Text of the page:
The night shots were a complete mess. They came out muddled and lacked sharpness, clarity, and detail. To overcompensate for the less-than-ideal lens, the photos featured oversharpening in some areas, which made them look even worse.

 Dua Rashid / Gizmodo

The only good thing about this year’s camera is that it sports deeper lenses that protrude more than last year’s version. This ensured I wasn’t accidentally tapping it as I used my cover screen, which helped prevent smudges and scratches.

 Dua Rashid / Gizmodo

Motorola Razr Battery and Speakers

An all-day battery and loud, room-filling sound.

The Razr’s 4200mAh battery easily lasted two days of moderate and a day and a half of heavy usage. After using it for productivity, entertainment, and gaming from time to time in a 16-hour day, I would still have around 40% juice left. I never found myself tethered to a socket or complaining about the battery on this device. Once it was fully charged within an hour, it lasted at least 11 hours. All my testing was done on 50% brightness and with the low power mode off. I am currently battery testing and will update this story with exact figures soon.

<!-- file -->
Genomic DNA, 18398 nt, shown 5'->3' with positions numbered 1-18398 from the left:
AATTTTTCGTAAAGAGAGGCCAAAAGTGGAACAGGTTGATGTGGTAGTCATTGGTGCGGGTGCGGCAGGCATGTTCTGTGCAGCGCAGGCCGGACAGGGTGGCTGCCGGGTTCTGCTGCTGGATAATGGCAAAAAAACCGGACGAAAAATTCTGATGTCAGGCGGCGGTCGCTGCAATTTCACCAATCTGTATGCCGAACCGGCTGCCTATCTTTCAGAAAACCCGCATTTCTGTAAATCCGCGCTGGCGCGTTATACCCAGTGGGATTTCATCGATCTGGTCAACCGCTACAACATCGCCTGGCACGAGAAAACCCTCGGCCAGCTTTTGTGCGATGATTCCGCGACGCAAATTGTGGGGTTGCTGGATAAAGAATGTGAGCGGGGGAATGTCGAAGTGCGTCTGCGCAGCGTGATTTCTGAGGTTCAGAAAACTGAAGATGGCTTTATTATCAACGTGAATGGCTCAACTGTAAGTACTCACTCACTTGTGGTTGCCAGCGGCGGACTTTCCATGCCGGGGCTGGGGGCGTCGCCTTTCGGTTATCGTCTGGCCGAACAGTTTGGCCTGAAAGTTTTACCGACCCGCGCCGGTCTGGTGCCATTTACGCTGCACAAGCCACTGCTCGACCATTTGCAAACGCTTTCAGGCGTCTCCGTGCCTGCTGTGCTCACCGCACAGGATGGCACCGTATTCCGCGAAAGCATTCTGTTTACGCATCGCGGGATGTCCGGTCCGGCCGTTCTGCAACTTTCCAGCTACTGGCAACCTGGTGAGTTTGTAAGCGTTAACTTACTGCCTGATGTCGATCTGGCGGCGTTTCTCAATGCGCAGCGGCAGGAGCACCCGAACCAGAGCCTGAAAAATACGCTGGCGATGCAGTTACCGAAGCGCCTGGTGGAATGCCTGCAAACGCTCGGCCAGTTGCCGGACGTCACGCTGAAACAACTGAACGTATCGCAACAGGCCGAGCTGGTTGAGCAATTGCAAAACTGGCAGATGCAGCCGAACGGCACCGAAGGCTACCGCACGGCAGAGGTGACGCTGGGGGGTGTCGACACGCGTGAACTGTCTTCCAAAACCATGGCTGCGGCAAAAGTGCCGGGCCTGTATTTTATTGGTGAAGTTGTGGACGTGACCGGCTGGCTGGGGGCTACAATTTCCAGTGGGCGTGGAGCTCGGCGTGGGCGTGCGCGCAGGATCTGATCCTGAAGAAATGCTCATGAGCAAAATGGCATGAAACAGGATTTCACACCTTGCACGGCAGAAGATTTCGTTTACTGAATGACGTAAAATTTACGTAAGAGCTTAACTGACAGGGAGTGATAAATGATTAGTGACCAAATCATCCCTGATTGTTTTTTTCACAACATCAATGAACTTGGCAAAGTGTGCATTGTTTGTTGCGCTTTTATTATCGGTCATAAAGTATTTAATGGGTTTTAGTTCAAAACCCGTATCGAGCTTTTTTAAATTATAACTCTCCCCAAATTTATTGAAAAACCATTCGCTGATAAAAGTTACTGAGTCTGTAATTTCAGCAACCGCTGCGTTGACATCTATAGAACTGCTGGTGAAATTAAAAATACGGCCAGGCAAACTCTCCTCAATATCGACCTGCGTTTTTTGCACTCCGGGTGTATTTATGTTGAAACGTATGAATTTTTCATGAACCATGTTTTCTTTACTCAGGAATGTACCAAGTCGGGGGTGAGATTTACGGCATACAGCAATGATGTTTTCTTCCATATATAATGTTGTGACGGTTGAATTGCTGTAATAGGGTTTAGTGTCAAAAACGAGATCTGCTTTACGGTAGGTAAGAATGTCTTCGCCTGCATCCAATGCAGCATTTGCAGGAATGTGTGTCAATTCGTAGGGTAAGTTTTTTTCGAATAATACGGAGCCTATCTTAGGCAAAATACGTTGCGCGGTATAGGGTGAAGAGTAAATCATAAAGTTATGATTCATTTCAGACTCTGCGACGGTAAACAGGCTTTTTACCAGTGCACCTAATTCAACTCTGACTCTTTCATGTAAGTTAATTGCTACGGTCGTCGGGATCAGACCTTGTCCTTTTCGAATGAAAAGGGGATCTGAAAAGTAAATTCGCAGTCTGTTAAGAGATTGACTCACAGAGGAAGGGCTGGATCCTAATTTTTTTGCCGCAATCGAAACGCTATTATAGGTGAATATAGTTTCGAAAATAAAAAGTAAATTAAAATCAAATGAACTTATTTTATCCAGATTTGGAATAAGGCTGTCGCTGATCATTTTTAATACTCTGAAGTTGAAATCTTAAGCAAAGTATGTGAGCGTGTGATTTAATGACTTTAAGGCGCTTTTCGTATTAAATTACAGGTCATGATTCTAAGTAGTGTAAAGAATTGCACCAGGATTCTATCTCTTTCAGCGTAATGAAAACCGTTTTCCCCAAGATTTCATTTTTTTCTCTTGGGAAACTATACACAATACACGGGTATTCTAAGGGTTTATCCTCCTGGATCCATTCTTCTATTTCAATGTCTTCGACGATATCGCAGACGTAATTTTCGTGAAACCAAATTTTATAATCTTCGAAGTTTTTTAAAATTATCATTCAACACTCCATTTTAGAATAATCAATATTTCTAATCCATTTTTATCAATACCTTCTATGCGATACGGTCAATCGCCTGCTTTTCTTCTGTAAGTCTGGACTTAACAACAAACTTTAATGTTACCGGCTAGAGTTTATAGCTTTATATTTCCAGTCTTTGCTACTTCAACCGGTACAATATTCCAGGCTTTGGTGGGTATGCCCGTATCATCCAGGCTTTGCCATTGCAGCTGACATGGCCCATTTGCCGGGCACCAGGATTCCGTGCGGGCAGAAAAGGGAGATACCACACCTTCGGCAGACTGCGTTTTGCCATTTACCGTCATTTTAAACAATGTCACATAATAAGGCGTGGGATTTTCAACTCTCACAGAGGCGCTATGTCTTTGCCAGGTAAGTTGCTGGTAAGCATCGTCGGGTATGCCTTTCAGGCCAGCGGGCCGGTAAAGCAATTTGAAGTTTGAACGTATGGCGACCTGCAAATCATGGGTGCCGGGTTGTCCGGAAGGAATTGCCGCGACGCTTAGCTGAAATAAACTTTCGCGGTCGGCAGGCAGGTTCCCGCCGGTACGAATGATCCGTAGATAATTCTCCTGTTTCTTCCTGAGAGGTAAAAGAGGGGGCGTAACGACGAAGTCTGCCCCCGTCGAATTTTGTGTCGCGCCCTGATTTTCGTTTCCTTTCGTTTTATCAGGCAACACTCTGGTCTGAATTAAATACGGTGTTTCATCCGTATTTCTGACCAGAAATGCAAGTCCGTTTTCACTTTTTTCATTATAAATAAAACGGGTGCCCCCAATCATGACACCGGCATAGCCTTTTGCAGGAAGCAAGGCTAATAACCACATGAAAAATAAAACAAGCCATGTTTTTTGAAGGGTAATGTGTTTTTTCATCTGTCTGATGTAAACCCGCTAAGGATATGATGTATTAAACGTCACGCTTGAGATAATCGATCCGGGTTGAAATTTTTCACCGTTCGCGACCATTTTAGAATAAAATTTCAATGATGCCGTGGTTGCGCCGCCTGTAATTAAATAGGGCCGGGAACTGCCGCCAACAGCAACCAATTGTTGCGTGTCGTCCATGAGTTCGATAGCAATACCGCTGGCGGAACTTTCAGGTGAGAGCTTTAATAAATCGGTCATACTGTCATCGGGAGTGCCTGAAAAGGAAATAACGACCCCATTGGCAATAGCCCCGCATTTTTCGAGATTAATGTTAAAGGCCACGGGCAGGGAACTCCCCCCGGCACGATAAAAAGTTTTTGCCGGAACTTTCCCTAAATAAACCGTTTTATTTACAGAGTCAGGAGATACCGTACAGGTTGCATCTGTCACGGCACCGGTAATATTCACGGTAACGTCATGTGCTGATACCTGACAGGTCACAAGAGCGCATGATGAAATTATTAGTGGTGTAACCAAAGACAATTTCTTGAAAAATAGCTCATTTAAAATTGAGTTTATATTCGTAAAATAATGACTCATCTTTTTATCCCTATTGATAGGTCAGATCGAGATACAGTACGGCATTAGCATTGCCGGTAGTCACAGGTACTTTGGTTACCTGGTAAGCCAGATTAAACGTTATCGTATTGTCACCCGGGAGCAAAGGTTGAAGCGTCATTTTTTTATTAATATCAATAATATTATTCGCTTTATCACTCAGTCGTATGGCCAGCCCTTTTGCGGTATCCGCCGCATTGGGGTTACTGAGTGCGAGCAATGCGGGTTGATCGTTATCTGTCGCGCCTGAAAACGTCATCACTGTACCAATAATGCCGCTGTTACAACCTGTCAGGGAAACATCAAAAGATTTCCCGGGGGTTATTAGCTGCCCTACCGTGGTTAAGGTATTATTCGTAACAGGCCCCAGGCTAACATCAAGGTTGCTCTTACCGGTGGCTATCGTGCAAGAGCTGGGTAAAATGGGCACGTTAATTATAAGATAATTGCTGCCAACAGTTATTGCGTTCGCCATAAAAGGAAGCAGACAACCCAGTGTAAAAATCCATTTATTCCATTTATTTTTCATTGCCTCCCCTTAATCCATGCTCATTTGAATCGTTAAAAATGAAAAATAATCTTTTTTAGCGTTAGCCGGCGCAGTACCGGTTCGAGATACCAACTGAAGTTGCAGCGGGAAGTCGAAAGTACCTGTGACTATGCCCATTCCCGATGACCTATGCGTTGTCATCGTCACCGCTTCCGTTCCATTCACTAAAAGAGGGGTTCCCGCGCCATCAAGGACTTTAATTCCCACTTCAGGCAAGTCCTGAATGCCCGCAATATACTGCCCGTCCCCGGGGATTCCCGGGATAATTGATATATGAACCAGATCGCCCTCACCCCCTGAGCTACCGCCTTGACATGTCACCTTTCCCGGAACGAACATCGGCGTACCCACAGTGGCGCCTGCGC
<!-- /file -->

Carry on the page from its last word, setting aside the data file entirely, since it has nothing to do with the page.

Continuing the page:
A 30W power brick charges the phone, though you have to buy it separately. I blame Apple for starting this. There’s also 15W wireless charging support, which I’m thrilled with, as its predecessor offered ridiculously slow 5W wireless charging.

The onboard audio is handled by a pair of stereo speakers with Dolby Atmos featuring Spatial Sound. I don’t remember cranking the volume, even once during testing. Around 70-80% was enough to fill my room with sound. Like all phone speakers, the sound is more tinny than bass-heavy.

Motorola Razr Verdict

Score: 3.5/5

All in all, except for the underwhelming camera and the absence of dust resistance, the new Moto Razr is a solid deal for just $700. The external display is far from a gimmick and is actually useful. It provides sufficient real estate and an easy UI to add any apps you want. The newly-added Default Mode ensures that apps not optimized for a 3.6-inch screen also run perfectly.

Design-wise, it aced the crease and improved the hinge, but the serious lack of dust resistance, considering it’s crucial on a foldable, is concerning. Performance-wise, you’re sorted, too, with the MediaTek CPU efficiently handling switching between multiple apps and the battery lasting around a day and a half to two days.

The below-average camera is a big compromise you will have to make. The only way you won’t mind its camera is if you mostly click pictures during the day. If you’re into night photography or a better camera is what you want out of your next phone upgrade, it’s best to look elsewhere.